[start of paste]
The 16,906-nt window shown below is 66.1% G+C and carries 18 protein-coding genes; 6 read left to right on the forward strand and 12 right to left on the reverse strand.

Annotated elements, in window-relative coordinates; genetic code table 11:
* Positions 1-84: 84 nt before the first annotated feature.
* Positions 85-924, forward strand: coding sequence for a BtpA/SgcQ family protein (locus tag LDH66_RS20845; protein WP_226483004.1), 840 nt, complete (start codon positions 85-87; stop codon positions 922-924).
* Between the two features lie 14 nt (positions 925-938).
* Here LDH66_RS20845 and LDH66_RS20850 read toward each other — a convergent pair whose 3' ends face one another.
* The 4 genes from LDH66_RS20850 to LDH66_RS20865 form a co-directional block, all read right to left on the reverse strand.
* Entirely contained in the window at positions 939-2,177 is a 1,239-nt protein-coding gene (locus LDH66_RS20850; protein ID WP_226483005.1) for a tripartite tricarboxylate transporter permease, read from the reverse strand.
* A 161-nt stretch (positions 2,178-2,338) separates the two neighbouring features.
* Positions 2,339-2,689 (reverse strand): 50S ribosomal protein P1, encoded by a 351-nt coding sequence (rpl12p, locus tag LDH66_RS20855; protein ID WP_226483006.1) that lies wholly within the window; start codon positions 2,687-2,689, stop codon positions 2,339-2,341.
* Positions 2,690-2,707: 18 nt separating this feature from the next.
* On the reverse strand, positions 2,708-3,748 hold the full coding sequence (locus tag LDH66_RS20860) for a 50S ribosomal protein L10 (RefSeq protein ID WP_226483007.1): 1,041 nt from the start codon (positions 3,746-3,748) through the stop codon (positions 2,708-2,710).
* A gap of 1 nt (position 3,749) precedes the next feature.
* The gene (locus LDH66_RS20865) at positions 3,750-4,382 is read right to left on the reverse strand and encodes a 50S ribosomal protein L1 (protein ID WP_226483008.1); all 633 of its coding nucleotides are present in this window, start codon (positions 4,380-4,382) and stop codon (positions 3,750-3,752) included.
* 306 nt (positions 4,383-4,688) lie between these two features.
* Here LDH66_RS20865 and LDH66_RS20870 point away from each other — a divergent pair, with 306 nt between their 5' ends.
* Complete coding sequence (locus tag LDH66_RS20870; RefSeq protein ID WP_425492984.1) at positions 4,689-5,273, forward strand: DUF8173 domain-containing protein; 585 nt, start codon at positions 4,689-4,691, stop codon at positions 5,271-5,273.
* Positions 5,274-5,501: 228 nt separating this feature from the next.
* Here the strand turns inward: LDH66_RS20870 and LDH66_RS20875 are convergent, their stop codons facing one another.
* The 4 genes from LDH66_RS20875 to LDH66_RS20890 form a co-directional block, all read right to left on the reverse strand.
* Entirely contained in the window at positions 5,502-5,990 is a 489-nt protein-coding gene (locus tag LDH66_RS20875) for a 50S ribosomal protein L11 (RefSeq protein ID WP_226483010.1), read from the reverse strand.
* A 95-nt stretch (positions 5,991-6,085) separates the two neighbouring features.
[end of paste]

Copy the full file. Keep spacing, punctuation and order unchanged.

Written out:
The 16,906-nt window shown below is 66.1% G+C and carries 18 protein-coding genes; 6 read left to right on the forward strand and 12 right to left on the reverse strand.

Annotated elements, in window-relative coordinates; genetic code table 11:
* Positions 1-84: 84 nt before the first annotated feature.
* Positions 85-924, forward strand: coding sequence for a BtpA/SgcQ family protein (locus tag LDH66_RS20845; protein WP_226483004.1), 840 nt, complete (start codon positions 85-87; stop codon positions 922-924).
* Between the two features lie 14 nt (positions 925-938).
* Here LDH66_RS20845 and LDH66_RS20850 read toward each other — a convergent pair whose 3' ends face one another.
* The 4 genes from LDH66_RS20850 to LDH66_RS20865 form a co-directional block, all read right to left on the reverse strand.
* Entirely contained in the window at positions 939-2,177 is a 1,239-nt protein-coding gene (locus LDH66_RS20850; protein ID WP_226483005.1) for a tripartite tricarboxylate transporter permease, read from the reverse strand.
* A 161-nt stretch (positions 2,178-2,338) separates the two neighbouring features.
* Positions 2,339-2,689 (reverse strand): 50S ribosomal protein P1, encoded by a 351-nt coding sequence (rpl12p, locus tag LDH66_RS20855; protein ID WP_226483006.1) that lies wholly within the window; start codon positions 2,687-2,689, stop codon positions 2,339-2,341.
* Positions 2,690-2,707: 18 nt separating this feature from the next.
* On the reverse strand, positions 2,708-3,748 hold the full coding sequence (locus tag LDH66_RS20860) for a 50S ribosomal protein L10 (RefSeq protein ID WP_226483007.1): 1,041 nt from the start codon (positions 3,746-3,748) through the stop codon (positions 2,708-2,710).
* A gap of 1 nt (position 3,749) precedes the next feature.
* The gene (locus LDH66_RS20865) at positions 3,750-4,382 is read right to left on the reverse strand and encodes a 50S ribosomal protein L1 (protein ID WP_226483008.1); all 633 of its coding nucleotides are present in this window, start codon (positions 4,380-4,382) and stop codon (positions 3,750-3,752) included.
* 306 nt (positions 4,383-4,688) lie between these two features.
* Here LDH66_RS20865 and LDH66_RS20870 point away from each other — a divergent pair, with 306 nt between their 5' ends.
* Complete coding sequence (locus tag LDH66_RS20870; RefSeq protein ID WP_425492984.1) at positions 4,689-5,273, forward strand: DUF8173 domain-containing protein; 585 nt, start codon at positions 4,689-4,691, stop codon at positions 5,271-5,273.
* Positions 5,274-5,501: 228 nt separating this feature from the next.
* Here the strand turns inward: LDH66_RS20870 and LDH66_RS20875 are convergent, their stop codons facing one another.
* The 4 genes from LDH66_RS20875 to LDH66_RS20890 form a co-directional block, all read right to left on the reverse strand.
* Entirely contained in the window at positions 5,502-5,990 is a 489-nt protein-coding gene (locus tag LDH66_RS20875) for a 50S ribosomal protein L11 (RefSeq protein ID WP_226483010.1), read from the reverse strand.
* A 95-nt stretch (positions 5,991-6,085) separates the two neighbouring features.